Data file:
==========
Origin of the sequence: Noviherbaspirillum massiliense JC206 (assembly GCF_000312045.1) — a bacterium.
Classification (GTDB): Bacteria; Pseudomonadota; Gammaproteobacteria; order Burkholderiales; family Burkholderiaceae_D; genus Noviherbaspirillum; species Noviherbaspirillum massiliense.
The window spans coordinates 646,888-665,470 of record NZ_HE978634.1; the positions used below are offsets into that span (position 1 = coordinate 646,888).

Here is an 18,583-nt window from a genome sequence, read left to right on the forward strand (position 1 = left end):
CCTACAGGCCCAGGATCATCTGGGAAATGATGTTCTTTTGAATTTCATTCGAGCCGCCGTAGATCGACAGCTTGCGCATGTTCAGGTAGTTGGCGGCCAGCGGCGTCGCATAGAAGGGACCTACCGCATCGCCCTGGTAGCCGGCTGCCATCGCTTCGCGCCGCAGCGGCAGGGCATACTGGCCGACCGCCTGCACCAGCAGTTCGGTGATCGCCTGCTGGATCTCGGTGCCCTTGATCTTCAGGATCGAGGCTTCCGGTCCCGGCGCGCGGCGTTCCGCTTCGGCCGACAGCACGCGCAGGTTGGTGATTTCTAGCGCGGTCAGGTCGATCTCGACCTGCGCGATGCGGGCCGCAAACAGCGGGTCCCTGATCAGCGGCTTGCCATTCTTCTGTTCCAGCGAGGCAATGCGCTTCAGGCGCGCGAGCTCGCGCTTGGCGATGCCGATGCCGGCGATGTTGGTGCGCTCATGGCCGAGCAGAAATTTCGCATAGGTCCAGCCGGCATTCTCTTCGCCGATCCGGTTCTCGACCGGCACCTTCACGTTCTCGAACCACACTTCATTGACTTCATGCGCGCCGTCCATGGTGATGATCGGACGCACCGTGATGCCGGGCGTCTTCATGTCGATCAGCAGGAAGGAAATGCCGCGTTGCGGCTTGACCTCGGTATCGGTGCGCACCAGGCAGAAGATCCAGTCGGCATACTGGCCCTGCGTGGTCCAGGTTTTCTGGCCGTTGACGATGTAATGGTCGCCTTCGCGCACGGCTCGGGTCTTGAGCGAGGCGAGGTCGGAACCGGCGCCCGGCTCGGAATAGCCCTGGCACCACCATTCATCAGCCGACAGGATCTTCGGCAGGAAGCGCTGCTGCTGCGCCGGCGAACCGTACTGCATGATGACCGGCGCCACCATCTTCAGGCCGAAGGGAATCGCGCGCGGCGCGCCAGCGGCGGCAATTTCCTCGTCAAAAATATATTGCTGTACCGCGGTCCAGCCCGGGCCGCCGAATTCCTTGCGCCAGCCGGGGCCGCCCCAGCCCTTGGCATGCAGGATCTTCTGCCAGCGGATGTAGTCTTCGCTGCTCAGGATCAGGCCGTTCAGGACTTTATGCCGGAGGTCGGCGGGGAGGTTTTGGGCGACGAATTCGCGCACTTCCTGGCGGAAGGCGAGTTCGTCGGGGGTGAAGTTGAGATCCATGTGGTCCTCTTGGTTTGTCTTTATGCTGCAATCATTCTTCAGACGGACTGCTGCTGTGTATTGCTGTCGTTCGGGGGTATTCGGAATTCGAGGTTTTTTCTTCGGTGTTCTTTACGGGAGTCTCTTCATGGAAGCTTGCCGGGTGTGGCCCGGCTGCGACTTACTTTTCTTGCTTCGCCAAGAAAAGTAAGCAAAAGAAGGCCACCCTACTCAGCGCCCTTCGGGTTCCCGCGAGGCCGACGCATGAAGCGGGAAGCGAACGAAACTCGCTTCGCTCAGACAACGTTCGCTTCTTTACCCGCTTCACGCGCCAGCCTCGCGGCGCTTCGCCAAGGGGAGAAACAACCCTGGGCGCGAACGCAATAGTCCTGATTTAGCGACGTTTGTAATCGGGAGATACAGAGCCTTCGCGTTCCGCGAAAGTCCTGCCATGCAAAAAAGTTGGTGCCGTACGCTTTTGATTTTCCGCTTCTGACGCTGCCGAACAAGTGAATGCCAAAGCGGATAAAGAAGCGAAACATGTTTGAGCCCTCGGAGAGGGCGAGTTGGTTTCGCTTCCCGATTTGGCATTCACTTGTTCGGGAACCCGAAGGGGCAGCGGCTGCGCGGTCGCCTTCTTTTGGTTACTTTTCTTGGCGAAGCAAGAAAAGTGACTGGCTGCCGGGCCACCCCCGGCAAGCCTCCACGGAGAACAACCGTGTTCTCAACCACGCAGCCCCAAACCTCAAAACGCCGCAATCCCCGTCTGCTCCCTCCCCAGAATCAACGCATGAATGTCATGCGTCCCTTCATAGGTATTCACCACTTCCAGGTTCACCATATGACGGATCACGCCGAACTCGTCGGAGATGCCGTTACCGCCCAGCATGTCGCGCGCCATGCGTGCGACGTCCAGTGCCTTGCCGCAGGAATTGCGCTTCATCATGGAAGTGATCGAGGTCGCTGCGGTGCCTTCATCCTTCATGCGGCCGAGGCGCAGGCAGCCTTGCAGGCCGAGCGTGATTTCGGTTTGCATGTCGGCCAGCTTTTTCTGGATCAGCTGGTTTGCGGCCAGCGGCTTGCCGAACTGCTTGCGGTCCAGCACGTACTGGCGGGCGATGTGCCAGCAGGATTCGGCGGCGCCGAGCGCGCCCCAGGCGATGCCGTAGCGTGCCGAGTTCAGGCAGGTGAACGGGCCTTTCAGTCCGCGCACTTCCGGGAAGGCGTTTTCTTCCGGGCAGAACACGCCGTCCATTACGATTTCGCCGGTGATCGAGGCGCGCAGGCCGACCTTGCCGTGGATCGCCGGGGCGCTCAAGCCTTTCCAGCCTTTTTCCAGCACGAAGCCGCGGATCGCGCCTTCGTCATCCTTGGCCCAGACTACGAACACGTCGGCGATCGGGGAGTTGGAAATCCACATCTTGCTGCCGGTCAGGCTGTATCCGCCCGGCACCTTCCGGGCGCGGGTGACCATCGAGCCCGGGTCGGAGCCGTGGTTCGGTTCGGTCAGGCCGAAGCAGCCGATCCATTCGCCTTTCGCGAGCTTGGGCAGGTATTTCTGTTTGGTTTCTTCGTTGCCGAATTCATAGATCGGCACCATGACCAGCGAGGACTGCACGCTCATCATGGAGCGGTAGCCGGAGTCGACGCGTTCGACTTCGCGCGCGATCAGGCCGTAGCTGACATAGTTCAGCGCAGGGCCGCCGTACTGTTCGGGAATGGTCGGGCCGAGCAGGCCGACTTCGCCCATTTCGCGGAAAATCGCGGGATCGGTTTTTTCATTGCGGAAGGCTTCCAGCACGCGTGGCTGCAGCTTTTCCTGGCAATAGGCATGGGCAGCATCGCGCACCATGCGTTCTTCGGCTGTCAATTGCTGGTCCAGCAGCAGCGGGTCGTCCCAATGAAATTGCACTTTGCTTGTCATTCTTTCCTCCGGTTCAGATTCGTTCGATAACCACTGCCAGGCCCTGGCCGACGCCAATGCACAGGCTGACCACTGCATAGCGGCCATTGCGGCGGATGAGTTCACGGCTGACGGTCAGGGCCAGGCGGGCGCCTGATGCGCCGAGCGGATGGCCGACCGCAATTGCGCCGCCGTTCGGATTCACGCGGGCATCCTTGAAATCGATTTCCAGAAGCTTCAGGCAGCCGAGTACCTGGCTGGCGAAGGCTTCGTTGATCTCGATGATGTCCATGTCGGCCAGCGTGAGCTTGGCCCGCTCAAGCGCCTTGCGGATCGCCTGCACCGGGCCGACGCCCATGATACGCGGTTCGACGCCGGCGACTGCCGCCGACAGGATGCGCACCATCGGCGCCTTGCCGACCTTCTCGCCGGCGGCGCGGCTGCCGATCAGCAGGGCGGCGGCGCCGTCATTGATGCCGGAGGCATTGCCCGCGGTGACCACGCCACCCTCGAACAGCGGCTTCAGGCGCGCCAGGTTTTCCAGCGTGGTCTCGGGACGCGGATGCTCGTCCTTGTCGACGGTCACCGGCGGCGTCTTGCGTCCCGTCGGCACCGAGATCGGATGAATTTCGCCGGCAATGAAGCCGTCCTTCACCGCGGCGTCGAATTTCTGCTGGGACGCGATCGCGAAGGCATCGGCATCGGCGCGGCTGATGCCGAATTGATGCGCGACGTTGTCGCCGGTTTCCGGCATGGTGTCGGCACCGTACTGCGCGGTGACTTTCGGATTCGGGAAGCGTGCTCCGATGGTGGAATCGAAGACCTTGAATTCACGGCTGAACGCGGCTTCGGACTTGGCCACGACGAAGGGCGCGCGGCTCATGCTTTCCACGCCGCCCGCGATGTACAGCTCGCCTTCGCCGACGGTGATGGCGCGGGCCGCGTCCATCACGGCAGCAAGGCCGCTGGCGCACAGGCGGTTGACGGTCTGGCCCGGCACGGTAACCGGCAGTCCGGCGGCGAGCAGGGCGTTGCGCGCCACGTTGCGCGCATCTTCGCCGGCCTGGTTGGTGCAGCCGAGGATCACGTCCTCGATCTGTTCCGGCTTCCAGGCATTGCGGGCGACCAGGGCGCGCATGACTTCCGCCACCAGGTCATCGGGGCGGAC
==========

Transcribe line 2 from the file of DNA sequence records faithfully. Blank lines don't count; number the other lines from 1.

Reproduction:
Classification (GTDB): Bacteria; Pseudomonadota; Gammaproteobacteria; order Burkholderiales; family Burkholderiaceae_D; genus Noviherbaspirillum; species Noviherbaspirillum massiliense.